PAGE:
A couple of articles, one by a Democrat and one by a Republican, about Barack Obama's campaign and how Democrats idolize and idealize their leaders more than do Republicans:
Jon Swift, Barack Obama's Achilles' Heel.
J.R. Dunn, Obama as Liberal Messiah.
While I find the charisma disparity between the parties rather interesting, I think, nonetheless, it is more a matter of show and style than actual degree of dictatorial power. After all, it's Republicans like George W. Bush and Arnold Schwarzenegger who admit openly to wanting to be dictators.
J. R. Dunn, therefore, misses the point when zie asserts, "People will invade their neighbors, slaughter minorities, and march themselves right off the historical cliff on behalf of a duce, führer, or caudillo. They generally won't for a chief executive."
Don't look now, Dunn, but they already have.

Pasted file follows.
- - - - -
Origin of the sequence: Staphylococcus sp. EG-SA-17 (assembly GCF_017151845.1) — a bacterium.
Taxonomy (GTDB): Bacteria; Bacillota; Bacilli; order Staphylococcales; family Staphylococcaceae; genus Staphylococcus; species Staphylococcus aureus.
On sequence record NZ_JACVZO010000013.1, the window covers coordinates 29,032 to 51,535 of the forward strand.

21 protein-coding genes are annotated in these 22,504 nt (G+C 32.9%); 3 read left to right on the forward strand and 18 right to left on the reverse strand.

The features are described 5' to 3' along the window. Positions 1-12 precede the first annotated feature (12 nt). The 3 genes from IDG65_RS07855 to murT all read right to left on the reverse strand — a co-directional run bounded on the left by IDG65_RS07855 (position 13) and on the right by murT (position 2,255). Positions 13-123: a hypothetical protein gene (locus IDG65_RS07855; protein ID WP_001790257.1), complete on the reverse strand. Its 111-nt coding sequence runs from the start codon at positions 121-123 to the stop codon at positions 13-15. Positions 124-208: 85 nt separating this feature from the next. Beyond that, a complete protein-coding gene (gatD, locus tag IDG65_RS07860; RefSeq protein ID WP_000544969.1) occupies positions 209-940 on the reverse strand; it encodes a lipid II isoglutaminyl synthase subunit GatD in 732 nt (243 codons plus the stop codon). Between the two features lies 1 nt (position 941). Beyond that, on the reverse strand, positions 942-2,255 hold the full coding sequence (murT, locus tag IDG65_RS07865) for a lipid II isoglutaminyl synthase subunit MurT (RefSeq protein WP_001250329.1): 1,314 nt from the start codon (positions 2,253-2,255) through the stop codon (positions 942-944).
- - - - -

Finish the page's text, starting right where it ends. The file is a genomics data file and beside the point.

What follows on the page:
Returning to the candidate of the hour:
Barack Obama hopes to follow in the shoes of JFK and MLK -- both of whom got shot, which is not such a good sign. If he becomes President, Obama will be torn between the horns of a dilemma, striving desperately to represent both his minority and the nation as a whole. His Black supporters expect him to stand up for their rights and interests, while his White supporters seek, in the words of film critic David Ehrenstein, a "Magic Negro", a gifted Black man who will miraculously resolve race disputes by his mere presence, without threatening White interests (or. for that matter, the power elite's interests.)
In the Fuhrerprinzip, the leader is meant to obey the will of the people, like a sleepwalker or a sockpuppet. But how can a leader do the will of the people when the people have no single will?